The Terrifying and Short-Lived Providence of God

There’s not much I can say at this point that I would be confident in attributing to all Americans.

Most generalizations are pretty dicey right now.

We are such a divided country with such widely divergent experiences that it’s hard to speak for everyone.

It feels most days like the political divide has us living in completely different realities from one another.

But here is a generalization that I feel 100% confident in attributing to pretty much all Americans: we are really, really tired of not knowing what’s going to happen next.

If you’re like me, you let yourself be lulled into a false sense of optimism coming into 2021. It’s like we all thought that if we could escape the literal numerical reality of being in 2020, the Year of Doom, things would look up.

Everyone knew 2020 was a wash, but 2021! Things are going to be different!

We earned a fresh start.

We stuck it out and didn’t go (completely) crazy through a pandemic that restricted our movements and took away friends and family too soon, massive racial justice work on the streets and in our hearts, lost jobs among soaring income inequality, and rounding it out with murder hornets of all ungodly things.

We made it. We were all so ready for a new year with a fresh start.

And then on day 6 of the new year, right wing militants led an insurrection that invaded and desecrated the United States capitol.

After thinking for so long, “Things can’t possibly get worse,” they did. In spades.

If you’re like me, you’re exhausted, afraid, disappointed, embarrassed, and losing faith that this dream called America is even real anymore, if it ever was—and we know it wasn’t for generations of oppressed people.

White violence was tolerated and apparently even welcomed in the halls of Congress, as capitol police put up a pitiful defense against the insurrectionists and in some cases ushered them directly in.

White supremacy ran amuck in the House and Senate for five hours—or rather, it did so in flag-waving openness rather than just in the polite, buttoned down, suit-clad form in which it usually manifests there.

I can’t take any more crises. I just can’t.

The constant swerve between adrenaline-fueled panic and apathetic exhaustion has worn me to a paper-thin facsimile of myself.

I need to have something to lean on. I need something to count on. I need to know that tomorrow is going to be okay.

I need God to show up and tell me that my universe is not going to continue to explode each week in new and increasingly creative horrible ways.

But the messages of God’s presence this week tell me the exact opposite, and the witness of scripture backs it up.

Today we celebrate the Baptism of Our Lord. Baptism is so hideously domesticated in the Episcopal Church that it’s very difficult to grasp the true gravity of it.

We dress our babies up in frilly white dresses, dribble water across their foreheads, get our photo op, and call it a day.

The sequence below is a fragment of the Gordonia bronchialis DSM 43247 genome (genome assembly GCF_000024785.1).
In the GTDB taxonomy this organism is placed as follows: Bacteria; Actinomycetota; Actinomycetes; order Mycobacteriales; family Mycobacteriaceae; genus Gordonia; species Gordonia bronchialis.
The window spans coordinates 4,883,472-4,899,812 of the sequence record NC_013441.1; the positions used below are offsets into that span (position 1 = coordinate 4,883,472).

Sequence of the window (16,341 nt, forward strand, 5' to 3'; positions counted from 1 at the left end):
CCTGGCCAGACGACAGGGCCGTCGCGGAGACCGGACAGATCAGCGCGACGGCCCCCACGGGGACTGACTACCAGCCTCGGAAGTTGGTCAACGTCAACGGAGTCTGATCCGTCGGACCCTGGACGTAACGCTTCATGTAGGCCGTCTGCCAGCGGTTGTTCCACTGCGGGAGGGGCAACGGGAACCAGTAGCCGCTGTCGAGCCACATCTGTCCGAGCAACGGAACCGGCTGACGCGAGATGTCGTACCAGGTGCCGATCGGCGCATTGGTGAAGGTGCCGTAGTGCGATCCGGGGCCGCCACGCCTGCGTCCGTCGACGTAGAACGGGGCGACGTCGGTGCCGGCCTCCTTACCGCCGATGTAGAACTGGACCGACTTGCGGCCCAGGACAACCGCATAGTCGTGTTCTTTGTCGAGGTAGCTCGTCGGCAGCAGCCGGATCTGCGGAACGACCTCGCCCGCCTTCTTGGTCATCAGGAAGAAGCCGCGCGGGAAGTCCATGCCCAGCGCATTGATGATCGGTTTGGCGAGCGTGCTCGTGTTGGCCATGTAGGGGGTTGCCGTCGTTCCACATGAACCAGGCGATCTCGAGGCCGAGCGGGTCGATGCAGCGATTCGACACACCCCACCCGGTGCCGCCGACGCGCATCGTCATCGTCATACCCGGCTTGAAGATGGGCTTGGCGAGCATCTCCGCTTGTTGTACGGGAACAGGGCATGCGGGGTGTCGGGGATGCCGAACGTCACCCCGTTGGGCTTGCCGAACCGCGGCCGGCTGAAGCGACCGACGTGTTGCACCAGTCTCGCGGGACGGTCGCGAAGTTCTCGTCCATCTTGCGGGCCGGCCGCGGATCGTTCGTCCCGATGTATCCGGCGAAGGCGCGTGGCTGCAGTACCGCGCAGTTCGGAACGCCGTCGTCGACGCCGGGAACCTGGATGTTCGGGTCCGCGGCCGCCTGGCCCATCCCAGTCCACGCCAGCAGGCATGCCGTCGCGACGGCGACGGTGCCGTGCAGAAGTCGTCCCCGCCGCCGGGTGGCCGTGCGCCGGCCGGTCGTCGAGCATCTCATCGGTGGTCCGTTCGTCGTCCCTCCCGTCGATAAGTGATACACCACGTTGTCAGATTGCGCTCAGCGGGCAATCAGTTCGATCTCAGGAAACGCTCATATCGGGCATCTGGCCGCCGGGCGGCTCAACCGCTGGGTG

It’s hard from those tame traditions to actually experience the reality of baptism, which is, in its essence, a symbolic drowning.

It was intended to induce the literal experience of drowning, of dying underwater, before being raised up to new and resurrected life.

It was done in a fast-flowing river by full immersion. Jesus did not lean his head over a shallow bowl and get his forehead wet.

In early baptisms (and some traditions today), you went under without knowing fully if you would come back up, and that was part of the point.

You can’t be resurrected unless you die, and shoving someone underwater and holding them there was the easiest way to enact that in ancient times.

If you’re like me, you’ve felt like 2020 was a bit like being held underwater, and just when you’ve come up for a breath of air, the attempted coup shoved you back under.

It does feel like this country is drowning, and like drowning people often do, we clutch at and fight each other, pushing each other down in our panic and almost guaranteeing that we all will perish.

I have been searching for God’s wisdom in these Biblical texts and in our tradition of celebrating Jesus’ baptism in this first week of Epiphany.

And as I tried to place myself imaginatively in the story from Mark, I had an epiphany of my own.

God awakened me to this: God’s providence is always immediate and short lived.

God never provides for anyone years in advance.

God never sets things up comfortably for the Israelites or the disciples or even Jesus himself for days or weeks or months ahead.

God provides now, for the very next immediate moment, and that’s it.

The promises of God are eternal, but God’s care and sustenance can only happen one day at a time.

And we hate that.

As Jim Finley often says, “God protects us from nothing and sustains us in everything.”

God did not stop coronavirus, or racism, or the attempted coup. God let it all happen.

God did not stop the Israelites being enslaved, or Jesus being crucified.

God did not stop the terrible things that have happened in your life.

And if that’s the case, how do we know God loves us?

Well, what did God do?

God led the Israelites out of slavery and into the desert.

God raised Jesus up on the third day.